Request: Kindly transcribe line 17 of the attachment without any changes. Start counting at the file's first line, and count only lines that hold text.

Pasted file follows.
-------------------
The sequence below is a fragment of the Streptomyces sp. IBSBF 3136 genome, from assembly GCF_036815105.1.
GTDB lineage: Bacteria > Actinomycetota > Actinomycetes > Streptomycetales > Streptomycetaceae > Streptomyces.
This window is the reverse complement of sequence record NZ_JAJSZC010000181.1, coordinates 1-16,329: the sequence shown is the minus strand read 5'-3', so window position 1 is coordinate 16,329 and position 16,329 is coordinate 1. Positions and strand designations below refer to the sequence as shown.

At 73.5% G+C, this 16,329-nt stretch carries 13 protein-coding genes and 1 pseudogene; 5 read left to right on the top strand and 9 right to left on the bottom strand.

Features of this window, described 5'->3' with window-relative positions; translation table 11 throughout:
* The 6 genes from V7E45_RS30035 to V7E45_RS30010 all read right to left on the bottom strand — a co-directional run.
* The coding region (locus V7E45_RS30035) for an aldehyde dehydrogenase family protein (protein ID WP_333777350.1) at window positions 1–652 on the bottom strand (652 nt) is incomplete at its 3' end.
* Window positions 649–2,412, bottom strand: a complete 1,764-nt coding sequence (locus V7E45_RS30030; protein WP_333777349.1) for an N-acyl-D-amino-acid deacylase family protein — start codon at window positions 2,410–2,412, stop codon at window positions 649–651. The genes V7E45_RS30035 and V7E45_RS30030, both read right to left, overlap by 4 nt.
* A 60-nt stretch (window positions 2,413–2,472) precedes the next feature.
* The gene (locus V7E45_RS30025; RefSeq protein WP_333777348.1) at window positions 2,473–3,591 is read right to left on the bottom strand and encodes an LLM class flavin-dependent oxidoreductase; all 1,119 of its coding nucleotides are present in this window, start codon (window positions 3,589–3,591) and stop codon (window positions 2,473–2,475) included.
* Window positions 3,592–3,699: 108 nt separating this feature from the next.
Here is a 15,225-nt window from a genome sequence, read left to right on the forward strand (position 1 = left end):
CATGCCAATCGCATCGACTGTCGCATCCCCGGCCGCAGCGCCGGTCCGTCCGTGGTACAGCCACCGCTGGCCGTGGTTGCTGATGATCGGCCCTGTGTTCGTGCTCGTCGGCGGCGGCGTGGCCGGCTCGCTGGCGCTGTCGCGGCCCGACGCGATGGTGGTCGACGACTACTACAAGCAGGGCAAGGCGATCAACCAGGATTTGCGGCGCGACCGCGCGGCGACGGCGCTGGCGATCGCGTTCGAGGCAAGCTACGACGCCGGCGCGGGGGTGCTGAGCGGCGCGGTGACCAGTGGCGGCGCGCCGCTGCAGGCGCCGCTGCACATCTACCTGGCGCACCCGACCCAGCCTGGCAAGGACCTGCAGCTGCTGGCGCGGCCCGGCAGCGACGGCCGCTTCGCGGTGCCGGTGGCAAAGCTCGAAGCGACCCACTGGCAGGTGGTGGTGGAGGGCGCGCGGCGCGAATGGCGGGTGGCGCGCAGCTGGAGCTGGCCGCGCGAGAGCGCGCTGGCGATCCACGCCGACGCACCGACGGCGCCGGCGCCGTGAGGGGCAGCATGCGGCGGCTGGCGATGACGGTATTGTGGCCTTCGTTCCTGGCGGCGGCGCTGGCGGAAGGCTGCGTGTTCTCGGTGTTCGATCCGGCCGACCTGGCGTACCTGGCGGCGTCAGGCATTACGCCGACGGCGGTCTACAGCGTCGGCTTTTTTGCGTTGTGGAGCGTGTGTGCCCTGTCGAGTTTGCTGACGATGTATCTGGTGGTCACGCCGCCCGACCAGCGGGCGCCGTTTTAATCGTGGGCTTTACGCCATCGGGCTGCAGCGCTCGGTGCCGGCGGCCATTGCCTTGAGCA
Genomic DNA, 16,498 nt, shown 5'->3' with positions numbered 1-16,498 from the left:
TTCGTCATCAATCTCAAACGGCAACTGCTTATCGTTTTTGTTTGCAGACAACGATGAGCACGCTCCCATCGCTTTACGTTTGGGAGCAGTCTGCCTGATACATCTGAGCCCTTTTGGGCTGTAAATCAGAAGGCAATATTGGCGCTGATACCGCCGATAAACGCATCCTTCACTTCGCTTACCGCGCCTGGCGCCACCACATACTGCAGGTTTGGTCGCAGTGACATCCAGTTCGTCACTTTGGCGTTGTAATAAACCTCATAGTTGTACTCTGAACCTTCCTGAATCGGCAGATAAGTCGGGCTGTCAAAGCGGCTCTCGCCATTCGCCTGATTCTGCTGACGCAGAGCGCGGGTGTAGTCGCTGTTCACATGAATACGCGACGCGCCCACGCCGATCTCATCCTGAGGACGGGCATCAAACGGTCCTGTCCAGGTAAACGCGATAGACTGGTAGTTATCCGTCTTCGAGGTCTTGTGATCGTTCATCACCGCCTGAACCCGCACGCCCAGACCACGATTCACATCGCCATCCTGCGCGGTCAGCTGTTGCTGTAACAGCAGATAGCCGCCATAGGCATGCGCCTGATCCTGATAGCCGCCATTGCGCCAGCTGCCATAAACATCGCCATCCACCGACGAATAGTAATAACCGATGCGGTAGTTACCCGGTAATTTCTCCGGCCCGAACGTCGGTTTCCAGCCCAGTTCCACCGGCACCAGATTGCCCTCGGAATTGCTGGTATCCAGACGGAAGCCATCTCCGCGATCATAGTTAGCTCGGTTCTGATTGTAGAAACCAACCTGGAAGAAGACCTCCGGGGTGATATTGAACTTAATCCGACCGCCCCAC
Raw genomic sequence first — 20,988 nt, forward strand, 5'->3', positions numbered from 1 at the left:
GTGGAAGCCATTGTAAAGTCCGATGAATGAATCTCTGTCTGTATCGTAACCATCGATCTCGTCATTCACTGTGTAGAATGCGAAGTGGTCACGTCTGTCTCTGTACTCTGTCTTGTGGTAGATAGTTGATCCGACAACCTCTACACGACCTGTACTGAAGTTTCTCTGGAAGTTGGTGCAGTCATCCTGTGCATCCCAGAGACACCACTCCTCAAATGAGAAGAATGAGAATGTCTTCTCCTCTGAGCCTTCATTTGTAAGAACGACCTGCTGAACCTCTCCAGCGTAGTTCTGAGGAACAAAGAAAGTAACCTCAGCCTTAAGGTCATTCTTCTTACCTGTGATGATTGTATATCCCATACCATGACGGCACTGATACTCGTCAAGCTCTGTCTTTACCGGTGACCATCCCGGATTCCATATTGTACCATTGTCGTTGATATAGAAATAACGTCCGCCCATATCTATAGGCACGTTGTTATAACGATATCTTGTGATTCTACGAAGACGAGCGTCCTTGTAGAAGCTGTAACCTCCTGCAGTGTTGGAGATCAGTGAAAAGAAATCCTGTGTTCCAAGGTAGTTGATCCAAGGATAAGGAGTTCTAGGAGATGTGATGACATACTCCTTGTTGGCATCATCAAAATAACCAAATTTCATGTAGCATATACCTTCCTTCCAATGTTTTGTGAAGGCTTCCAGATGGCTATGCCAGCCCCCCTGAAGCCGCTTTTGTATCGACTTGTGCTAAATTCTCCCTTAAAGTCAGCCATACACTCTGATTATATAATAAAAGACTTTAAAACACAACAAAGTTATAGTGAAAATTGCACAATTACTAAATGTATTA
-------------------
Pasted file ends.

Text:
GTGGAAGCCATTGTAAAGTCCGATGAATGAATCTCTGTCTGTATCGTAACCATCGATCTCGTCATTCACTGTGTAGAATGCGAAGTGGTCACGTCTGTCTCTGTACTCTGTCTTGTGGTAGATAGTTGATCCGACAACCTCTACACGACCTGTACTGAAGTTTCTCTGGAAGTTGGTGCAGTCATCCTGTGCATCCCAGAGACACCACTCCTCAAATGAGAAGAATGAGAATGTCTTCTCCTCTGAGCCTTCATTTGTAAGAACGACCTGCTGAACCTCTCCAGCGTAGTTCTGAGGAACAAAGAAAGTAACCTCAGCCTTAAGGTCATTCTTCTTACCTGTGATGATTGTATATCCCATACCATGACGGCACTGATACTCGTCAAGCTCTGTCTTTACCGGTGACCATCCCGGATTCCATATTGTACCATTGTCGTTGATATAGAAATAACGTCCGCCCATATCTATAGGCACGTTGTTATAACGATATCTTGTGATTCTACGAAGACGAGCGTCCTTGTAGAAGCTGTAACCTCCTGCAGTGTTGGAGATCAGTGAAAAGAAATCCTGTGTTCCAAGGTAGTTGATCCAAGGATAAGGAGTTCTAGGAGATGTGATGACATACTCCTTGTTGGCATCATCAAAATAACCAAATTTCATGTAGCATATACCTTCCTTCCAATGTTTTGTGAAGGCTTCCAGATGGCTATGCCAGCCCCCCTGAAGCCGCTTTTGTATCGACTTGTGCTAAATTCTCCCTTAAAGTCAGCCATACACTCTGATTATATAATAAAAGACTTTAAAACACAACAAAGTTATAGTGAAAATTGCACAATTACTAAATGTATTA